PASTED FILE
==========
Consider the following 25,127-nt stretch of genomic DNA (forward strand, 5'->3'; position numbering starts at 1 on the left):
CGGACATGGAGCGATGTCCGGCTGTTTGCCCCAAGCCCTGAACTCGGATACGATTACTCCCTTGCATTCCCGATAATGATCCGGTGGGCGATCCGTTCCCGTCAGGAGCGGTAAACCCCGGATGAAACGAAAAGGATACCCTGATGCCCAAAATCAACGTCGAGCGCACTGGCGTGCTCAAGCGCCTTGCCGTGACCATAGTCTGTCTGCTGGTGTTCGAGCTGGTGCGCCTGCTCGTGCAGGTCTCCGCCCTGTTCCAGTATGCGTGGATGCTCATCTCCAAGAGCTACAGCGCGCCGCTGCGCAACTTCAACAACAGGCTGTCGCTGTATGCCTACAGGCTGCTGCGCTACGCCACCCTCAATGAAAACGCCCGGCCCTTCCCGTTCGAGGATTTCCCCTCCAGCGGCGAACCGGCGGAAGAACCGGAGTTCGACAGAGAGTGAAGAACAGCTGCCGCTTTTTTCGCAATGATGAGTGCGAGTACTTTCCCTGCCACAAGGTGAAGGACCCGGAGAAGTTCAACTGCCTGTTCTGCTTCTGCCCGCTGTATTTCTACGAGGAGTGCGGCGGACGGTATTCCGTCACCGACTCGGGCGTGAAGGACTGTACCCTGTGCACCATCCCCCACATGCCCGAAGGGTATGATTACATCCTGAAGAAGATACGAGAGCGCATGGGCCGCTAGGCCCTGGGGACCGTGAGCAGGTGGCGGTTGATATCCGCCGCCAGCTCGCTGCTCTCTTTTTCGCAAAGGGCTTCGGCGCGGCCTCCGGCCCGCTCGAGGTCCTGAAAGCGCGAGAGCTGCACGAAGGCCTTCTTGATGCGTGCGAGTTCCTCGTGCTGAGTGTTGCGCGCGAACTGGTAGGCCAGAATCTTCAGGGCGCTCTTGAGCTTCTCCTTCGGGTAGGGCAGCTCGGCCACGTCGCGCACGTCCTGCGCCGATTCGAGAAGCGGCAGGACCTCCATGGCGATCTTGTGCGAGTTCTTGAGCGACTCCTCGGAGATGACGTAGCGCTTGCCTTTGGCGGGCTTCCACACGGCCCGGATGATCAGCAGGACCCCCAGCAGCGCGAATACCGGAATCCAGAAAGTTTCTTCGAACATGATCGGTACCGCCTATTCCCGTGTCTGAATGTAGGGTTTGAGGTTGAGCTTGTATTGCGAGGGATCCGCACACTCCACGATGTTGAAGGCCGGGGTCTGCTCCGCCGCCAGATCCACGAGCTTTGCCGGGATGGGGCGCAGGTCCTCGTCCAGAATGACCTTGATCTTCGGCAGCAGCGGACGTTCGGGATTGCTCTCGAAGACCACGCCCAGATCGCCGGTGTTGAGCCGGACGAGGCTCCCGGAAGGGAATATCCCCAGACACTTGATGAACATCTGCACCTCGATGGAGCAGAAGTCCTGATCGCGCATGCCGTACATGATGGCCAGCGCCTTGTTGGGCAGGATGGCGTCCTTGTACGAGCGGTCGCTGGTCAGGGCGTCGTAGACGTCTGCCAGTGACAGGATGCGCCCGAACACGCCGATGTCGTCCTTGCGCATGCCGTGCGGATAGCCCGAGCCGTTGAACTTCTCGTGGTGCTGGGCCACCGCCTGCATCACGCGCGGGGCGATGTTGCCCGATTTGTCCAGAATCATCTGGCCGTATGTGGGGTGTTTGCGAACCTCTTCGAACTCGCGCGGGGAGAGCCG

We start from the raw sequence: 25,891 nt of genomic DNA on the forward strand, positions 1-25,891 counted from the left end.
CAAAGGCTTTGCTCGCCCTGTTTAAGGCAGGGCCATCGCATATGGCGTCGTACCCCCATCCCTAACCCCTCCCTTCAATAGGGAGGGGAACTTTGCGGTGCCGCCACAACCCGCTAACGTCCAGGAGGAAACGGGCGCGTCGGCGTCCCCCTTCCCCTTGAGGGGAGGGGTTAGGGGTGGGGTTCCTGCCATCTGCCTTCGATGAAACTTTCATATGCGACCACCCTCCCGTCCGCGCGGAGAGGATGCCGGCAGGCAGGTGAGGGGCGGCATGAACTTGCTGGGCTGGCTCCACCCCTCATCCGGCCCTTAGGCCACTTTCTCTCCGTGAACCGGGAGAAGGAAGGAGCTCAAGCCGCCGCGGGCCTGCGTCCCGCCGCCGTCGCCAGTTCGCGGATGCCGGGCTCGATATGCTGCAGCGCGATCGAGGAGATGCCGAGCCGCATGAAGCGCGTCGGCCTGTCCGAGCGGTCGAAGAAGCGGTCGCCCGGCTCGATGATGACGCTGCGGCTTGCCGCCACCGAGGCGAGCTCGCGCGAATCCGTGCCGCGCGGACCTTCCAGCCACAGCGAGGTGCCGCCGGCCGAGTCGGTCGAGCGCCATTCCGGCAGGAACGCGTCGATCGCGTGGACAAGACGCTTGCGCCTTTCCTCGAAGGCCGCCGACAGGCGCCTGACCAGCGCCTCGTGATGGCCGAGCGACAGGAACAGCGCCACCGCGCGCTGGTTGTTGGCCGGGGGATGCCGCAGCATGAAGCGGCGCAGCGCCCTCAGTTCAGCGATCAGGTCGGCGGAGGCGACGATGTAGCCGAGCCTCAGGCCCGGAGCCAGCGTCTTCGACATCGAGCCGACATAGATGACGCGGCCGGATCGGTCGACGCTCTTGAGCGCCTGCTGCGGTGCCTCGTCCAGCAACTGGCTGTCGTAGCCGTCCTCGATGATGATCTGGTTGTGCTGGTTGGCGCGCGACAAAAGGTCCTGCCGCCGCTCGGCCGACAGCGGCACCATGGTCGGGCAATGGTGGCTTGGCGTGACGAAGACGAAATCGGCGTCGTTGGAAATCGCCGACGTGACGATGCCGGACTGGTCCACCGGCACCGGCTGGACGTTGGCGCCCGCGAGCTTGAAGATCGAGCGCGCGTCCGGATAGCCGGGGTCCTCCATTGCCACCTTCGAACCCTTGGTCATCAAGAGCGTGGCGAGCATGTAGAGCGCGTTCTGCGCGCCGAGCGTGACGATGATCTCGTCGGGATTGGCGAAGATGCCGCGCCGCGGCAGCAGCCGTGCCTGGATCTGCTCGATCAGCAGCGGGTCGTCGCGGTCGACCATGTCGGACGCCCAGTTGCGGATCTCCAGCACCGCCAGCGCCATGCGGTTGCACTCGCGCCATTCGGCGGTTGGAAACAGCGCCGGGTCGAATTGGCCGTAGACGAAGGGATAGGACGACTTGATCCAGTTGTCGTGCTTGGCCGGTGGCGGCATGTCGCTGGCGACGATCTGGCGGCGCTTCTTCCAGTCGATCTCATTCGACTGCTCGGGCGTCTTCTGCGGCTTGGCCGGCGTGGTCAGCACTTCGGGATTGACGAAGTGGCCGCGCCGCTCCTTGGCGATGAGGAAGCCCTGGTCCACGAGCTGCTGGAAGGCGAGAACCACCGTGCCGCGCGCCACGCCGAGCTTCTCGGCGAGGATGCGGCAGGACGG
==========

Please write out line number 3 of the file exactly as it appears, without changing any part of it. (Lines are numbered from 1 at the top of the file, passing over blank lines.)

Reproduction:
We start from the raw sequence: 25,891 nt of genomic DNA on the forward strand, positions 1-25,891 counted from the left end.